Citation. 512 U.S. 622, 114 S. Ct. 2445, 129 L. Ed. 2d 497, 1994 U.S.
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Brief Fact Summary.
Federal legislation requires cable television companies to devote a portion of their channels to local programming.
Synopsis of Rule of Law.
It is unconstitutional for the government to place on burdens on speech because of its content. Laws that distinguish between types of speech based on the ideas or views expressed are content-based and subject to strict scrutiny.
The Cable Television Consumer Protection and Competition Act of 1992 (the Act), required cable companies to devote a certain number of their channels to the transmission of local broadcast television stations. This Act limits cable companies by reducing the number of channels that they control and it makes it more difficult for the companies to compete for the remaining channels.
Is this ‘must-carry’ mandate a violation of the freedom of the speech or press?
No. This law does not impose burdens or confer benefits based on the content of the speech. The only burden is associated with the number of channels a cable company can offer. Any government regulation that limits speech because of its content is subject to the “most exacting scrutiny while those that are unrelated to content are subject to an intermediate level of scrutiny.”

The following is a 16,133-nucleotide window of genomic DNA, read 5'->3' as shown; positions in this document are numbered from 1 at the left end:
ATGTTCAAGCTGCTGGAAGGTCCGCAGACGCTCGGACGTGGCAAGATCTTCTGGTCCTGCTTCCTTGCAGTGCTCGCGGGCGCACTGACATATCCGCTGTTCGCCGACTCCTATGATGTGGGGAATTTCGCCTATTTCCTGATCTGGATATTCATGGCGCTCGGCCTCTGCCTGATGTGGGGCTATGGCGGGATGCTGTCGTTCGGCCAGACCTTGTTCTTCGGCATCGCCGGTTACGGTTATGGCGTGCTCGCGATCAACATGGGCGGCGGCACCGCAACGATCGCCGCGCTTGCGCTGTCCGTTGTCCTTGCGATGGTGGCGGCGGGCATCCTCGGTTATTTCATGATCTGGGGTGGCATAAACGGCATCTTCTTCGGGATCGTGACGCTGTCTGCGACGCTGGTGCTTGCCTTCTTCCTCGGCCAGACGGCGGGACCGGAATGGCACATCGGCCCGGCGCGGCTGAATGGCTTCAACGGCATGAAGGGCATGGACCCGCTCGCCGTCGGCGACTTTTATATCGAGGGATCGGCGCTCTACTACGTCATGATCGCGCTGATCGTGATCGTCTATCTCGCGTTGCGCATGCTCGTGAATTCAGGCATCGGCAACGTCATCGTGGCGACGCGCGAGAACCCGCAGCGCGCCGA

The interest in diversity of programming is not content-neutral. The intent of the regulation is to continue to provide local access to news and community information. Although this goal is not harmful it still does not excuse the need for strict scrutiny.
Concurrence. Content-neutral regulations are not subject to strict scrutiny.
The majority justifies its decision by weighing the impact of forcing the cable systems to carry local stations against the purpose of the requirement. The regulation does not force an opinion on to the viewing public or limit access to certain views. Therefore, it is content-neutral and constitutional.